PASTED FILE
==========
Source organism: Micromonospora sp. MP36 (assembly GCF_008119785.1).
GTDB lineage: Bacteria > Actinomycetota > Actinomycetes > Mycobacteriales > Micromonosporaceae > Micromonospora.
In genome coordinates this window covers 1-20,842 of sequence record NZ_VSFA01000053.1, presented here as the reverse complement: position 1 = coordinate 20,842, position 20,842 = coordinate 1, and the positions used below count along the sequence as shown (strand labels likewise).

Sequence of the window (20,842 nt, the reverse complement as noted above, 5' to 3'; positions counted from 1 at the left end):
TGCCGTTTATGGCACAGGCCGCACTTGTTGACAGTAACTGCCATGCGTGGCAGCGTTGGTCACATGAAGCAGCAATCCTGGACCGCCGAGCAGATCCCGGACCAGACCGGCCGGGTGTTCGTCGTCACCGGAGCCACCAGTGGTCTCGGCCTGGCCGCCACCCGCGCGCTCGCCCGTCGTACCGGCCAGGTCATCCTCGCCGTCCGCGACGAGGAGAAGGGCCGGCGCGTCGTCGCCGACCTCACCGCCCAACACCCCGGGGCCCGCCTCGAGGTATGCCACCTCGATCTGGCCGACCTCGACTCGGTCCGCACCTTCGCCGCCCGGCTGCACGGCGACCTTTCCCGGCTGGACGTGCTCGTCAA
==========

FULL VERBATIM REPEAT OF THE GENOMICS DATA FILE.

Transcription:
Source organism: Micromonospora sp. MP36 (assembly GCF_008119785.1).
GTDB lineage: Bacteria > Actinomycetota > Actinomycetes > Mycobacteriales > Micromonosporaceae > Micromonospora.
In genome coordinates this window covers 1-20,842 of sequence record NZ_VSFA01000053.1, presented here as the reverse complement: position 1 = coordinate 20,842, position 20,842 = coordinate 1, and the positions used below count along the sequence as shown (strand labels likewise).

Sequence of the window (20,842 nt, the reverse complement as noted above, 5' to 3'; positions counted from 1 at the left end):
TGCCGTTTATGGCACAGGCCGCACTTGTTGACAGTAACTGCCATGCGTGGCAGCGTTGGTCACATGAAGCAGCAATCCTGGACCGCCGAGCAGATCCCGGACCAGACCGGCCGGGTGTTCGTCGTCACCGGAGCCACCAGTGGTCTCGGCCTGGCCGCCACCCGCGCGCTCGCCCGTCGTACCGGCCAGGTCATCCTCGCCGTCCGCGACGAGGAGAAGGGCCGGCGCGTCGTCGCCGACCTCACCGCCCAACACCCCGGGGCCCGCCTCGAGGTATGCCACCTCGATCTGGCCGACCTCGACTCGGTCCGCACCTTCGCCGCCCGGCTGCACGGCGACCTTTCCCGGCTGGACGTGCTCGTCAA